The “S” key stops working before half past nine. The Sea Monster doesn’t want to bother anyone with problems so soon, thinking they will infer that he’s inexperienced or difficult. Hard work. It happens just before he signs off an email, forcing him to rethink his valediction. “Yours Sincerely” is plainly impossible. He types out half of “Yours Truly” before changing it to “Regard” and wincing. His name is not achievable on a QWERTY keyboard (or any keyboard) so he’d adopted “Sam” for professional use. He changes it to John so as to bypass the unresponsive letter. “Regard, John.”
When the “F” gives up he leans tentatively towards the next desk and asks who to ask. Frank looks and scratches his greasy hair and shouts around the corner, surprising The Sea Monster with his casual loudness. Their manager comes grinning in a wary manner that makes The Sea Monster feel doubly useless and triply embarrassed.
Deborah, the manager, watches as he demonstrates the keyboard’s seven percent drop in effectiveness. She says nothing about the slime, but does not offer to touch the keyboard herself. When she suggests a replacement with a plastic dust-cover The Sea Monster knows she knows it is the slime that broke the keys. He agrees that a replacement is the thing, with a plastic cover, and she nods and smiles and they solve the problem without ever really discussing the problem at all, is what it feels like. He writes badly spelled emails for another hour until someone comes and plugs in his new keyboard with a plastic cover.
He is nervous now, even more self-conscious. The office seems quiet, and he wonders if it’s always this quiet or if it’s because of him. He wonders, assuming it is him, whether it’s just that he’s new or whether he’s uniquely objectionable. He imagines that they are looking at his matted and reeking pelt. That they can hear the bony pistons in his lower back grinding with anxiety. He grows intensely aware of the barnacles covering the undersides of his extremities, something that would never have occurred to him back home. Trying to concentrate on his computer screen, he sits rigid with the discomfort of simply being.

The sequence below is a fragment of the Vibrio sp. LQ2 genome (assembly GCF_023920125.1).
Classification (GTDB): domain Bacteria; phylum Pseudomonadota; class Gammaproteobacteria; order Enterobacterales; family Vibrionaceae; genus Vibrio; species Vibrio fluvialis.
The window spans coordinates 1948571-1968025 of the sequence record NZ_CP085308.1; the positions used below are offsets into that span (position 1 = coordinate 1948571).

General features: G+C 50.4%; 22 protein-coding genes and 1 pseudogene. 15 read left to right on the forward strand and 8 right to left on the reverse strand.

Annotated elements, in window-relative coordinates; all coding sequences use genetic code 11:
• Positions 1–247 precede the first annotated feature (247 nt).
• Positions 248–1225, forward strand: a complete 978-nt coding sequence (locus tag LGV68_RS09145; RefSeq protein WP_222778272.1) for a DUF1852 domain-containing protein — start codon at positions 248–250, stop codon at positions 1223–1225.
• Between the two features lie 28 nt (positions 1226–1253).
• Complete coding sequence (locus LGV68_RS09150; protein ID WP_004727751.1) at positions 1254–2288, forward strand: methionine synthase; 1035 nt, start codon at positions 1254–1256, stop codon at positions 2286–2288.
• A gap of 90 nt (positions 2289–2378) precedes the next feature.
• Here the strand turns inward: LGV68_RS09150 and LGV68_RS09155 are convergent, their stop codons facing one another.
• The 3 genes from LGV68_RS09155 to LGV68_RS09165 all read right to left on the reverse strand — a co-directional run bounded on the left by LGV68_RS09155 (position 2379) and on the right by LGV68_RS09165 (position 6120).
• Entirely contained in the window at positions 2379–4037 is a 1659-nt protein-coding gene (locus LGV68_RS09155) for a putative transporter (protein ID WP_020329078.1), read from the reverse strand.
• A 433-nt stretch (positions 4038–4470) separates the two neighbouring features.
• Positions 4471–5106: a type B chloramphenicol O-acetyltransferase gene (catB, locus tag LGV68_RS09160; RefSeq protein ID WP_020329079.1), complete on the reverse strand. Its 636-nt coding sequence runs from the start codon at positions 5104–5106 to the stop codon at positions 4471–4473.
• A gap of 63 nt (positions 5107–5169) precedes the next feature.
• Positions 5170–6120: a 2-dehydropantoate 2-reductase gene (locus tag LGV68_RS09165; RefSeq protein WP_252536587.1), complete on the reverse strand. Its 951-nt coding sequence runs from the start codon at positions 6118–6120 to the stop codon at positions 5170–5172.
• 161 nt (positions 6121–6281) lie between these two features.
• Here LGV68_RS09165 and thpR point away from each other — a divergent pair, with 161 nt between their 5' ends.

When lunch arrives he sees his co-workers huddle briefly, loosely, but certainly huddle at the far end of the room. Kelly, the blond accountant, moves back towards his table and asks with forced offhandedness if he’d like to join them for lunch. He says that he is meeting a friend close by, but maybe tomorrow, but thanks.
He leaves and walks in the opposite direction to where he imagines they went. After fifteen minutes he has passed fifteen sandwich shops but he’s almost dizzy from the morning and can’t pick one. He ends up sitting on a bench in the park in the slightly-too-cold sunlight. The trees and managed nature are calming. He is grateful for the park, at least.
By mid-afternoon The Sea Monster is overtired and his stomachs hurt. His mother calls at around four and he walks outside to take the call. He tries to be self-contained in his description of the day, but within a minute he’s lost it. Sitting in the stairwell, leaking quietly, he complains: “Everything’s different and it’s too bright here. I can taste nothing and smell everything. I want to come back. I want to come home.” The Sea Monster’s mother makes comforting noises and ignores everything he says, and hangs up somehow lovingly, and as he walks back into the office he feels cleansed, despite not having touched salt water since this morning.